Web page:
Any course worth its salt is close to a train line, but only Denham Golf Club has a station named after it
Think of any memorable golf course and chances are there’s a railway line within a long drive’s distance.
Prestwick, Royal Troon, Hillside, Panmure, Formby – the list goes on and on. There’s a very simple reason for the combination of fairways and tracks.
As golf exploded in the mid to late 19th century, and new courses sprang up all over the country, many were built around the rail network, or had lines constructed close to their boundaries.
After all, there were no cars then.
But at one Buckinghamshire course, it went a stage further. At Denham, they got their very own named station.
Yes, Denham Golf Club station is the only one in Britain named after a club. You’ll find it on the Chiltern Main Line and it was opened to passengers for the first time on July 22, 1912.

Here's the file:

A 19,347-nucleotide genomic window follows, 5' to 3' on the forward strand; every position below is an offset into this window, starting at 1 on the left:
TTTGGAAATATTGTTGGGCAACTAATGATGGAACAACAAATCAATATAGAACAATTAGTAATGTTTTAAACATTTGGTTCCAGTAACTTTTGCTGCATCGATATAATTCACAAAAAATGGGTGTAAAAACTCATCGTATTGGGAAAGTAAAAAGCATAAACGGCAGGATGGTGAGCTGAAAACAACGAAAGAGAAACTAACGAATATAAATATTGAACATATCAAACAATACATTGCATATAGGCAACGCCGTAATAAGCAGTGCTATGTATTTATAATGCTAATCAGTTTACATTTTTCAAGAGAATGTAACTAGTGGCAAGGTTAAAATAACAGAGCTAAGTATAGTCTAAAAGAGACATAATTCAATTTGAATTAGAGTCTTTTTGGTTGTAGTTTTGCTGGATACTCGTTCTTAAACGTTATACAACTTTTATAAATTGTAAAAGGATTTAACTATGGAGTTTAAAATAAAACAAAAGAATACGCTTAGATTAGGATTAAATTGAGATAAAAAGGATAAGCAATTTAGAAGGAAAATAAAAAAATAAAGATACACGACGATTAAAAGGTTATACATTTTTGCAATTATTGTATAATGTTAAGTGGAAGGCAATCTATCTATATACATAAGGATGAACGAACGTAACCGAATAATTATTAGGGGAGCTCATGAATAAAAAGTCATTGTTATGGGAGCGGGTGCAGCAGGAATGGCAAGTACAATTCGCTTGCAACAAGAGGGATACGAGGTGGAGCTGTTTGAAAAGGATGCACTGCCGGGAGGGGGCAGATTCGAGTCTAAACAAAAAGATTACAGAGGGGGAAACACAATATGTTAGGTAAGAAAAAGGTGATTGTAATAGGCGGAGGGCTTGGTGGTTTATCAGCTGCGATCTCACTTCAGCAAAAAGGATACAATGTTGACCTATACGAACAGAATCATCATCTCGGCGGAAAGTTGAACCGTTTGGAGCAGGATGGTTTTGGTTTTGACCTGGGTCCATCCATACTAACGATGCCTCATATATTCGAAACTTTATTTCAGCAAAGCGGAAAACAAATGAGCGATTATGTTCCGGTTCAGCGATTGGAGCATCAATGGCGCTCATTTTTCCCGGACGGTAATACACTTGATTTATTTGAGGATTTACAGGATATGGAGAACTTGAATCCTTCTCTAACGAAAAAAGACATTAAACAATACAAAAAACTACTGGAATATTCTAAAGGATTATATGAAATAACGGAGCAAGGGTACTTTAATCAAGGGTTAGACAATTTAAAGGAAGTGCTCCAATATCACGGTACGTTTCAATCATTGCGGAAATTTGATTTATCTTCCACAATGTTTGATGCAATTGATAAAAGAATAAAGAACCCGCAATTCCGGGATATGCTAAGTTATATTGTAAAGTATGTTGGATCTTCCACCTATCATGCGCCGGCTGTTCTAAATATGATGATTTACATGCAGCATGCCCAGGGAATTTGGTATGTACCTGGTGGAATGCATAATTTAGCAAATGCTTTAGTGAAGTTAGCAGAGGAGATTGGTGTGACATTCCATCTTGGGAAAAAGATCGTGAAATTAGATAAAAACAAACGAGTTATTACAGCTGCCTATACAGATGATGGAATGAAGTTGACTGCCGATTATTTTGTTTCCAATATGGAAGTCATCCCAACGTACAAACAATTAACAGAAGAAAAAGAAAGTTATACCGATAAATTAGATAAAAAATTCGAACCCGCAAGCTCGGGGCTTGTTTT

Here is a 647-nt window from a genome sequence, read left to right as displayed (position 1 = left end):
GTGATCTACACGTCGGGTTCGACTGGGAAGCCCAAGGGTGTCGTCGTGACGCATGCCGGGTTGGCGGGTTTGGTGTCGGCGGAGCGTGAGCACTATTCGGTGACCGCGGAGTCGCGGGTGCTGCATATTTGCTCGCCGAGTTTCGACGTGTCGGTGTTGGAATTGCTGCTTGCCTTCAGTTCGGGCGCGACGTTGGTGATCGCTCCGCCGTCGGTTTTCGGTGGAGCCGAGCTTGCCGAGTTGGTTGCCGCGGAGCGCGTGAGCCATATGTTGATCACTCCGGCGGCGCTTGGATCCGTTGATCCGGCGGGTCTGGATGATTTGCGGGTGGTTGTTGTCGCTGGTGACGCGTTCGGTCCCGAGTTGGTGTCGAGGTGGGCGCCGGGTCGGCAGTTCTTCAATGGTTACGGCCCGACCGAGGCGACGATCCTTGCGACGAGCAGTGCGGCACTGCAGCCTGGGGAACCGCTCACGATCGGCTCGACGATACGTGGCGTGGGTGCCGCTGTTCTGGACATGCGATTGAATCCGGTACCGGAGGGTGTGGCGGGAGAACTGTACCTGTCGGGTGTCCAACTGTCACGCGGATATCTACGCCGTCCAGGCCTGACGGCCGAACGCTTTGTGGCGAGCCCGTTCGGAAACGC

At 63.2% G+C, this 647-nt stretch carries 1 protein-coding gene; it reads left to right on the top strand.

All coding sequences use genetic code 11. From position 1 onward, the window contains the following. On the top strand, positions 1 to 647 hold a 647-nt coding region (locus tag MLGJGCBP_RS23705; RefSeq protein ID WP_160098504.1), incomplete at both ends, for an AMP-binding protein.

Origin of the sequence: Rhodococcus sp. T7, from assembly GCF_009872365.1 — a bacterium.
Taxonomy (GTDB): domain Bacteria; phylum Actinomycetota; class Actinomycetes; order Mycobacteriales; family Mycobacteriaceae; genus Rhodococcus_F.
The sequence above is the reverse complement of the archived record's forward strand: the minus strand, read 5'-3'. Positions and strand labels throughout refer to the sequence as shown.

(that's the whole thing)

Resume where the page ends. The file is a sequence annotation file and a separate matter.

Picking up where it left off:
Many golf clubs have railway stations alongside them but Denham is the only golf club named station . It has a lawn laid from Lord’s cricket ground – The Denis Compton lawn ). pic.twitter.com/XoQHcZoNda
— stymied69 (@Stymied69R) August 14, 2019
A Harry Colt designed parkland with a clubhouse constructed from buildings dating back to the 16th century, the club had opened the previous year and asked for the station.
Originally called Denham Golf Club Platform, it was later lengthened and made a halt between the wars.
It still serves the club today and is short journey to Marylebone Station in London. It’s two waiting rooms – original Great Western Railway ‘pagoda’ shelters – are said to be listed buildings.
But that’s not all for which Denham Golf Club is renowned.
As England toil against Australia in the Ashes at the home of cricket, the club can boast a lawn that comes straight from Lord’s.
Denis Compton, the legendary batsman who played 78 Test matches for England and also made 50-odd appearances as a footballer for Arsenal, was a member at the club for 40 years between 1957 and his death.
When the MCC decided to relay the Lord’s outfield in 2002, the strip that lay between the square and pavilion was installed at the club the following year and a plaque honouring Compton marks the area where the historic grass is thriving.